Mr Swinney delivered his sixth Budget, which he said would boost the economy with extra cash for housing and schools and a fund to boost youth employment.
He also included a "modest" 1% pay rise for Government and NHS staff, and the continuation of the Council Tax freeze.
He said he was constrained by a real terms 3% cut on last year and a 15% cut in the capital budget for spending on new projects.
And he had taken cash from other budgets, switching £700million from resource to capital, and reduced lending to Scottish Water by £45m, which, it is claimed, will have no detrimental effect on the service.
l Mr Swinney announced an extra £40m for affordable housing over the next year and another £80m to fund additional new schools, taking the total from 55 to 67, with a commitment to build them sooner.
l On transport he revealed a £2.5m fund for 14 new hybrid buses and £6m for cycling infrastructure.
l He confirmed £23m already announced to limit the impact of cuts to council tax benefit and a 1% pay rise for Government and NHS workers, but a continued freeze for those earning more than £80,000.
l A plan to invest £15m matched by European Union funds and employer contributions for an initiative to help out of work 18 to 24-year-olds unemployed for between three and nine months.
l An additional £17m is to go on colleges and a energy skills academy in the north east.
l Following the Olympics and looking ahead to the Commonwealth Games, an extra £1m will go to elite athletes, taking that budget to £9m.
Mr Swinney said: "The settlement we received in the UK Spending Review is the toughest since devolution.
"Today I am announcing a Scottish Budget for jobs and growth.
"In difficult economic times this Government is doing everything within its limited power to stimulate Scotland's economy, to invest in our young people, protect households, and support front line services.
"To support the construction industry and inject growth into the economy we will provide an immediate stimulus to the construction industry of £40m through investment in affordable housing.To further assist the construction sector we will increase the schools being built from 55 to 67."
However, Labour claimed the Budget would lead to more job losses in the public sector.
Its finance spokesman, Ken Macintosh, said: "This is yet again another 'pass the buck' Budget from John Swinney.
"Last year he said he planned to steer 'Scotland in a distinct course'. Well, if you think a higher unemployment rate than the rest of the UK and a lower growth rate is distinct then he certainly delivered.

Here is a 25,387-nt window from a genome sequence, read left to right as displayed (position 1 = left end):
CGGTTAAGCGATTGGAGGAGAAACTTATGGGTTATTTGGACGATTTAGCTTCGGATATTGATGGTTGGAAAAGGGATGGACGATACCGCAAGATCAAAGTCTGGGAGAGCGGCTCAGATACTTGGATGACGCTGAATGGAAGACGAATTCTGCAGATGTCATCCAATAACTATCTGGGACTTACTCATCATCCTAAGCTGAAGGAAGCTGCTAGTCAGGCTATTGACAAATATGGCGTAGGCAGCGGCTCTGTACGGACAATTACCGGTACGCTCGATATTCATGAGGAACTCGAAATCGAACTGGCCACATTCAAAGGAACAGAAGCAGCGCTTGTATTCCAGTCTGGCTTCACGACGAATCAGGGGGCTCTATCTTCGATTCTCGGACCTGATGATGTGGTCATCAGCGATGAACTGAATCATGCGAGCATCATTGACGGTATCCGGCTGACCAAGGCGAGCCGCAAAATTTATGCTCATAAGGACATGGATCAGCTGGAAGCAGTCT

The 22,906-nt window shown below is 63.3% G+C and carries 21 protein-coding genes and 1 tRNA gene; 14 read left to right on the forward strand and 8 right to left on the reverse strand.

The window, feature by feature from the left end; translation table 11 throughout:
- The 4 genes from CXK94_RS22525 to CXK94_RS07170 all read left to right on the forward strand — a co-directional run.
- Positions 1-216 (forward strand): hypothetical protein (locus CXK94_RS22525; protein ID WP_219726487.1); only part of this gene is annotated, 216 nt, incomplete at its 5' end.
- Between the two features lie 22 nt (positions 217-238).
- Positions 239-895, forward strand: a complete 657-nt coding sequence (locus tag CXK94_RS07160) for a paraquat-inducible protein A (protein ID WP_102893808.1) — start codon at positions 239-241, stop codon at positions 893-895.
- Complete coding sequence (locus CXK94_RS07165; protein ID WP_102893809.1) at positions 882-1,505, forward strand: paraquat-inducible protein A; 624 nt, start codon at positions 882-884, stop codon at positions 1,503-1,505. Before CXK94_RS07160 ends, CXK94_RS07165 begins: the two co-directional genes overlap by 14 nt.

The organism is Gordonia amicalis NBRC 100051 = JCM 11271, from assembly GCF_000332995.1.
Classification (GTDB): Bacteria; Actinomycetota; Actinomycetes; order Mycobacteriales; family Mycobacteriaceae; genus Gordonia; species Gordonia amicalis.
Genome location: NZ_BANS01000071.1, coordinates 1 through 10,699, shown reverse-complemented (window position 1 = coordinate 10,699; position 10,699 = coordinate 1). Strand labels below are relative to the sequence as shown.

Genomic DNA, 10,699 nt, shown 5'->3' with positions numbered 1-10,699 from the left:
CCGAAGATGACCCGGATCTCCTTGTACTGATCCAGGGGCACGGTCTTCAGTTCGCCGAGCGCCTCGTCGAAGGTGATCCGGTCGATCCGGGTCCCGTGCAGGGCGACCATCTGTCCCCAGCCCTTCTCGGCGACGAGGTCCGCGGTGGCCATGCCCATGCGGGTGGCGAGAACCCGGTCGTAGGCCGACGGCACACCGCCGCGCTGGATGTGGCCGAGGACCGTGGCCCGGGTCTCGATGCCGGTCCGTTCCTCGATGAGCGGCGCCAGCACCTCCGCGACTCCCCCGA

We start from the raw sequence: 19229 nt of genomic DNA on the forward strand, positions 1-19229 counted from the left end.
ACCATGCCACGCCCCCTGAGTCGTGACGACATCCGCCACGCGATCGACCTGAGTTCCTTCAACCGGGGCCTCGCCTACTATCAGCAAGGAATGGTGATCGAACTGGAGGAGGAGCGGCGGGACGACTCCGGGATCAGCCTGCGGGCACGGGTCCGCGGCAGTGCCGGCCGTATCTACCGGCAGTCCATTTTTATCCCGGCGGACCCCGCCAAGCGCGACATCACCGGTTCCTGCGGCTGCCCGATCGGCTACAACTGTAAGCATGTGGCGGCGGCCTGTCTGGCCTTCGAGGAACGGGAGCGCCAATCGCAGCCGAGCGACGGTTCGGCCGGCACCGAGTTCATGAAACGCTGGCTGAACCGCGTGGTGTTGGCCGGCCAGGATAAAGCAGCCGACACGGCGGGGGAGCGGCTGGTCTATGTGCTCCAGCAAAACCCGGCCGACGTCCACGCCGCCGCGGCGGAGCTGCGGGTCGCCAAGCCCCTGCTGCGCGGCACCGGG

"Today we saw Mr. Swinney trying partially to make up for the mistakes of a year ago on colleges and housing, while asking local government to get rid of even more care workers, nursery assistants and binmen.
"The unfortunate result of this Budget is likely to be the loss of more public sector jobs, but with very little to kickstart the Scottish economy."
In a personal statement, Mr Swinney said:
Yesterday I set out to parliament the Draft Budget for 2013-14. The actions the Scottish Government will take this autumn will provide further investment in construction, skills and the green economy across Scotland.
This budget does everything it can to stimulate Scotland's economy to protect households, businesses and frontline services. Households in Glasgow and the west will benefit from a continued council tax freeze, concessionary travel, free prescriptions and public service workers from a modest pay increase.
The NHS in Greater Glasgow and Clyde, Ayrshire and Arran and Lanarkshire will also see increased levels of funding and local schools will benefit from Scotland's Schools for the Future building programme.
I have squeezed every penny possible out of this budget. Here in Glasgow alone, for example, over 7000 businesses are saving almost £2000 a year through the Small Business Bonus Scheme.
We need to do everything we possibly can to sustain and grow the local economy, which also means investing more than £1billion locally in transport links, infrastructure and skills.
A total of £650million, is to be invested in the first phase of electrifying the train route from Queen Street to Edinburgh via Cumbernauld and Falkirk High.
On the roads, £415m is to go towards the M74 completion, upgrading the M8 from Baillieston to Newhouse and improvements to the M73.
In the city centre, £193m is to be spent creating a merged estate for the City of Glasgow College, now the largest further education college in the country.
And it's not just what's in the pipeline. We're investing in projects already under way and benefiting Glasgow's construction economy.
The biggest example is perhaps the new South Glasgow hospital and lab facility project on the site of the Southern General, with £842m being invested and every single penny from the public purse.
At Glasgow School of Art, a £50m partial rebuild is investing in the next generation of creative artists.
This budget builds on work already begun. We're spending up to £246m modernising the subway, investing in the improved green transport we need for the future. We're contributing £40m to the Glasgow Fastlink, improving transport links to the new Southern and the 2014 Games sites and £116m is going towards the National Indoor Sports Arena.
All this extra capital investment helps the construction sector, which in turn leads to wider economic growth, every additional £100m of capital spending being estimated to support around 1400 jobs across the economy.
But the UK Government needs to realise that more needs to be done to stimulate the Scottish economy even further and provide opportunities for individuals, families and businesses.